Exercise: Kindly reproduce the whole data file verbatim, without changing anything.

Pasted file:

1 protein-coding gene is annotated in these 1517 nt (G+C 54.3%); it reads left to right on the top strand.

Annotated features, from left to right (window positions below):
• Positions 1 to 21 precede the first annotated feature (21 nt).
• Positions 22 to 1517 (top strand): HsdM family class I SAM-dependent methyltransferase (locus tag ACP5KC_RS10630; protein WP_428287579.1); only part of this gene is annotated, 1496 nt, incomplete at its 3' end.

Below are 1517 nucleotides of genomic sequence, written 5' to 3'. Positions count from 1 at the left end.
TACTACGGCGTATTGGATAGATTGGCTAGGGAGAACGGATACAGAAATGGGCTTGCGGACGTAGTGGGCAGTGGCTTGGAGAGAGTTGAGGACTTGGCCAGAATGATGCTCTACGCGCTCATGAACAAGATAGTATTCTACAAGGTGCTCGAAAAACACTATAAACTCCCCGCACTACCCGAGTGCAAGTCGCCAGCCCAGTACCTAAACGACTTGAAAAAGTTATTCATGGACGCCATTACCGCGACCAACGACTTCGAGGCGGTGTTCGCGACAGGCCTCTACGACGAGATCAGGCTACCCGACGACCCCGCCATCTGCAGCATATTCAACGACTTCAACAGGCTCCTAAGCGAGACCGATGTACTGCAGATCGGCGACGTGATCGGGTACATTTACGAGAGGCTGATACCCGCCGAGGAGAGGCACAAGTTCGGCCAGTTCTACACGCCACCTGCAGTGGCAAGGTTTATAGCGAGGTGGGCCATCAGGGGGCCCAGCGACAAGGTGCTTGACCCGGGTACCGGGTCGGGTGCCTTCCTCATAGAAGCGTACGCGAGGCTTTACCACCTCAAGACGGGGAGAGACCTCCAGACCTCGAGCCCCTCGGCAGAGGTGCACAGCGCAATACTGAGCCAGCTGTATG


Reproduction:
1 protein-coding gene is annotated in these 1517 nt (G+C 54.3%); it reads left to right on the top strand.

Annotated features, from left to right (window positions below):
• Positions 1 to 21 precede the first annotated feature (21 nt).
• Positions 22 to 1517 (top strand): HsdM family class I SAM-dependent methyltransferase (locus tag ACP5KC_RS10630; protein WP_428287579.1); only part of this gene is annotated, 1496 nt, incomplete at its 3' end.

Below are 1517 nucleotides of genomic sequence, written 5' to 3'. Positions count from 1 at the left end.
TACTACGGCGTATTGGATAGATTGGCTAGGGAGAACGGATACAGAAATGGGCTTGCGGACGTAGTGGGCAGTGGCTTGGAGAGAGTTGAGGACTTGGCCAGAATGATGCTCTACGCGCTCATGAACAAGATAGTATTCTACAAGGTGCTCGAAAAACACTATAAACTCCCCGCACTACCCGAGTGCAAGTCGCCAGCCCAGTACCTAAACGACTTGAAAAAGTTATTCATGGACGCCATTACCGCGACCAACGACTTCGAGGCGGTGTTCGCGACAGGCCTCTACGACGAGATCAGGCTACCCGACGACCCCGCCATCTGCAGCATATTCAACGACTTCAACAGGCTCCTAAGCGAGACCGATGTACTGCAGATCGGCGACGTGATCGGGTACATTTACGAGAGGCTGATACCCGCCGAGGAGAGGCACAAGTTCGGCCAGTTCTACACGCCACCTGCAGTGGCAAGGTTTATAGCGAGGTGGGCCATCAGGGGGCCCAGCGACAAGGTGCTTGACCCGGGTACCGGGTCGGGTGCCTTCCTCATAGAAGCGTACGCGAGGCTTTACCACCTCAAGACGGGGAGAGACCTCCAGACCTCGAGCCCCTCGGCAGAGGTGCACAGCGCAATACTGAGCCAGCTGTATG